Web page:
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Lisa O’Kane - It Don’t Hurt 
Review By: George Peden, CSO Staff Journalist

That roots rocker from Fish Camp, California, Lisa O’Kane, is back with her latest album, It Don’t Hurt. O’Kane has consistently turned in quality work, this album is no exception, yet she just falls short of deserved wider acclaim. Pity. Well regarded in Europe, the singer songwriter, with three albums now to her credit, is yet to fully capture the broader global market. This album should help change that. 

And so it should.

O’Kane isn’t a rhinestone wannabee; she’s a talented and earnest voice that claims a captive listen with songs that reveal, challenge and probe. And she does it with a style that’s spirited and emotive. Add to the mix, a host of playing notables like guitarists Albert Lee and Kenny Edwards, keyboardist Skip Edwards, bassist Edward Tree, who serves double duty as producer, and add 11 carefully polished and chosen songs and the album is, simply, a winner.

“It took me months and hundreds of songs to finally pare down on these 11 songs, three of which are mine, “reveals the Barbara Streisand influenced singer.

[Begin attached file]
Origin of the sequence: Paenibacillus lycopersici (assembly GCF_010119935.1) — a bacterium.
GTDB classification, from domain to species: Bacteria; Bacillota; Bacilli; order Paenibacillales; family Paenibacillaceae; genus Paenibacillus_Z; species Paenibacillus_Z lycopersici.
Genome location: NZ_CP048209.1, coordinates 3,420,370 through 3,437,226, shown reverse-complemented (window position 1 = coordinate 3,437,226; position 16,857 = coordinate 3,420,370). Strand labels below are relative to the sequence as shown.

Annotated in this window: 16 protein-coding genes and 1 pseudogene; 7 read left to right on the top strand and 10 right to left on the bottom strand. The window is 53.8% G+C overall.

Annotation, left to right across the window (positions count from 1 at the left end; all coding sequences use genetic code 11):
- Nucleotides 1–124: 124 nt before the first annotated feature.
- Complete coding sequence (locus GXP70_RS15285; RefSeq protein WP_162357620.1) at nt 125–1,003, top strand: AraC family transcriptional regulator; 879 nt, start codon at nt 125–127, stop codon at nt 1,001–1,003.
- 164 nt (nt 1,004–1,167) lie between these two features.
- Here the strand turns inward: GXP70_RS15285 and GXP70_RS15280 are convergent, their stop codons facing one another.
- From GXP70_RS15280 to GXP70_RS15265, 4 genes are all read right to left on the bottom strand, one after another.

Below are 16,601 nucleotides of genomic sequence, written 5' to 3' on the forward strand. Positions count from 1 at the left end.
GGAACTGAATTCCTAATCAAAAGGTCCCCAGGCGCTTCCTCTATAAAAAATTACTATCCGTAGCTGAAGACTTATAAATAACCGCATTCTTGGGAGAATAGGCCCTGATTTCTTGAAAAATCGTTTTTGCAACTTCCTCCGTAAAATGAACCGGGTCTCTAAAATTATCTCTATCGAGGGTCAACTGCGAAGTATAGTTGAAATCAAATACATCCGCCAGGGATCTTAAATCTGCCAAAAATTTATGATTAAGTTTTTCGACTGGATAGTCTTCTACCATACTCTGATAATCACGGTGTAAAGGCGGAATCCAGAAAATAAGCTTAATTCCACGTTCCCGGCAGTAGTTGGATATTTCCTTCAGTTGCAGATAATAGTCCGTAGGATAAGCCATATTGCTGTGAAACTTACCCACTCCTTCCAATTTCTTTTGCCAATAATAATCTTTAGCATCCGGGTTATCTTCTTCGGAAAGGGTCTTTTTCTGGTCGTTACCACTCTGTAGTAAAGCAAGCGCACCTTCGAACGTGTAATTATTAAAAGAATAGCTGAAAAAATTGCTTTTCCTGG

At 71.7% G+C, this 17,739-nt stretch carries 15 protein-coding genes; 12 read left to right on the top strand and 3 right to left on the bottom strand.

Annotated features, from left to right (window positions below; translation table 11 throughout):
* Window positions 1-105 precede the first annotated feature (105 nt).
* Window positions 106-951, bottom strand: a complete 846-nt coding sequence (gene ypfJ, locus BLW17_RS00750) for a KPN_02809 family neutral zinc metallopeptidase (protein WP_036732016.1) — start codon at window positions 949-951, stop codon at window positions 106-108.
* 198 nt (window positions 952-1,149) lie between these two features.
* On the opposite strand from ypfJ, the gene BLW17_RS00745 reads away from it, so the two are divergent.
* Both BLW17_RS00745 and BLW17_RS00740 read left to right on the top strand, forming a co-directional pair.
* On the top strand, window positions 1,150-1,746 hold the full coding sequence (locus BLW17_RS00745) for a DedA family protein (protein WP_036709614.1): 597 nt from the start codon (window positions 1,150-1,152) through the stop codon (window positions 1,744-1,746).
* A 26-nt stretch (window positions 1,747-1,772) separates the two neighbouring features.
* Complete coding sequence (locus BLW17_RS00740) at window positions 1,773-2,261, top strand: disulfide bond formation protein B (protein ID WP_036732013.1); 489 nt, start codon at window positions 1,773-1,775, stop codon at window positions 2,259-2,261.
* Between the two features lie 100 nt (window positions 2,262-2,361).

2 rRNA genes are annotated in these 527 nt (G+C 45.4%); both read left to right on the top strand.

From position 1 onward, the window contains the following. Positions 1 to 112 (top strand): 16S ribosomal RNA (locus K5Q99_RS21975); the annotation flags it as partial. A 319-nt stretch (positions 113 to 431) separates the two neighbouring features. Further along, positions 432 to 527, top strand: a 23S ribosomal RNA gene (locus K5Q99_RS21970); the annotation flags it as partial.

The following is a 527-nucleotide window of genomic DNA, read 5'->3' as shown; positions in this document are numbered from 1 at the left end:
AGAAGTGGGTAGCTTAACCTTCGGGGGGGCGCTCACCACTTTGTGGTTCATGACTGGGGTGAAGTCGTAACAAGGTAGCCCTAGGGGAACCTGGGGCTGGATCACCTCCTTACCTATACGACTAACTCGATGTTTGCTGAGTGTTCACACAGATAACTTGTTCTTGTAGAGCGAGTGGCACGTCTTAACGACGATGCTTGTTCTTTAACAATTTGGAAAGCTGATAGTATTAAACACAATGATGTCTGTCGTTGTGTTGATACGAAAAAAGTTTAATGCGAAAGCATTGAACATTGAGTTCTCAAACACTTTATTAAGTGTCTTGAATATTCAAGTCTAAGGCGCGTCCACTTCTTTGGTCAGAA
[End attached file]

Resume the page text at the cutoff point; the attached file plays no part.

The album opens with the O’Kane co-write (Mark Fosson) “Ain’t Done Nothin’”. The energetic toe-tapper, featuring Albert Lee weaving some fret magic, is the first cut to radio. It’s a good choice. Telling of fractured love that has O’Kane telling her wayward beau to “…pack your suitcase and give me the key to my door – get in your pickup and head toward the I-64…” if radio jumps, and they should, the song could lead to possibilities.

Dig deeper into the album and O’Kane’s talent becomes obvious. Former postman, John Prine, should be smiling. The royalty check is on the way. O’Kane, sensitive and melodic, works wonders with his “Speed of the Sound of Loneliness,” making the cut a standout. Another winner, both vocally and lyrically, is another O’Kane/Fosson co-write, the fiddle-rich and harmony-driven “I’m Done”.

One of this album’s joys is the ache, the misery, the suffer-in-silence female perspective O’Kane paints into her songs. To coin another review writer:”…the catch in the voice, the hint of a sob, the bending of a note, a gospel-like quality to her phrasing…” It’s an honest reflection of a lady who feels what she sings, and delivers the outcome with a pull that compels.

Need proof? Listen to the title cut. The sparsity of the track (guitar, cello and harmony) paired to revealing and sobering truths, that of domestic abuse, “It Don’t Hurt” is haunting. Further proof O’Kane has the vocal grit to stamp emotional value on the tunes she brings to this album. The writer, Ernest Troost, who provides backing guitar, would be proud of the sensitive effort given to his poignant tune.

O’Kane consistently turns in quality work. The voice is tender and emotionally driven, spurred on with a mixture of crafted and charged songs. Two thumbs up and four stars.

The album will be released in the U.S. October 23.

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